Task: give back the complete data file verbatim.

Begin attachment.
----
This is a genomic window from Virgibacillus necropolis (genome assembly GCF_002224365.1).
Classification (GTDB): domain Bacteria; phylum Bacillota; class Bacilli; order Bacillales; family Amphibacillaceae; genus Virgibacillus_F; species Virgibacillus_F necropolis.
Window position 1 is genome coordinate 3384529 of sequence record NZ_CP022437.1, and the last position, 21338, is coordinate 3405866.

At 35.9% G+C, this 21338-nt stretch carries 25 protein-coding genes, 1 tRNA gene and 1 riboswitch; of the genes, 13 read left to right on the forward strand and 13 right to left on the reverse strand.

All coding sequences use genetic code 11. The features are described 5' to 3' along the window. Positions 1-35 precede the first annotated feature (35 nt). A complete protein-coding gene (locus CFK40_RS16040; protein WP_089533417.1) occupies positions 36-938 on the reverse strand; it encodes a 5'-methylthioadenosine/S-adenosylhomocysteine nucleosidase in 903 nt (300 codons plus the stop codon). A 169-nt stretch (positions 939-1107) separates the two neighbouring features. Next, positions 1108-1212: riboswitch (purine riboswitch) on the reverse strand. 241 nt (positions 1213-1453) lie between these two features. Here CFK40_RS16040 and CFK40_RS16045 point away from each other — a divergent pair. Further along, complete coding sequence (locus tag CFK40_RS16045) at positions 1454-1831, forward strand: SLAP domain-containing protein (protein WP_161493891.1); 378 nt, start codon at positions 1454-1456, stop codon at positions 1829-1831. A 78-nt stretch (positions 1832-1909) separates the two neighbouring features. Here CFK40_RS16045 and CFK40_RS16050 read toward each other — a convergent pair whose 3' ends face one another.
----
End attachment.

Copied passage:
This is a genomic window from Virgibacillus necropolis (genome assembly GCF_002224365.1).
Classification (GTDB): domain Bacteria; phylum Bacillota; class Bacilli; order Bacillales; family Amphibacillaceae; genus Virgibacillus_F; species Virgibacillus_F necropolis.
Window position 1 is genome coordinate 3384529 of sequence record NZ_CP022437.1, and the last position, 21338, is coordinate 3405866.

At 35.9% G+C, this 21338-nt stretch carries 25 protein-coding genes, 1 tRNA gene and 1 riboswitch; of the genes, 13 read left to right on the forward strand and 13 right to left on the reverse strand.

All coding sequences use genetic code 11. The features are described 5' to 3' along the window. Positions 1-35 precede the first annotated feature (35 nt). A complete protein-coding gene (locus CFK40_RS16040; protein WP_089533417.1) occupies positions 36-938 on the reverse strand; it encodes a 5'-methylthioadenosine/S-adenosylhomocysteine nucleosidase in 903 nt (300 codons plus the stop codon). A 169-nt stretch (positions 939-1107) separates the two neighbouring features. Next, positions 1108-1212: riboswitch (purine riboswitch) on the reverse strand. 241 nt (positions 1213-1453) lie between these two features. Here CFK40_RS16040 and CFK40_RS16045 point away from each other — a divergent pair. Further along, complete coding sequence (locus tag CFK40_RS16045) at positions 1454-1831, forward strand: SLAP domain-containing protein (protein WP_161493891.1); 378 nt, start codon at positions 1454-1456, stop codon at positions 1829-1831. A 78-nt stretch (positions 1832-1909) separates the two neighbouring features. Here CFK40_RS16045 and CFK40_RS16050 read toward each other — a convergent pair whose 3' ends face one another.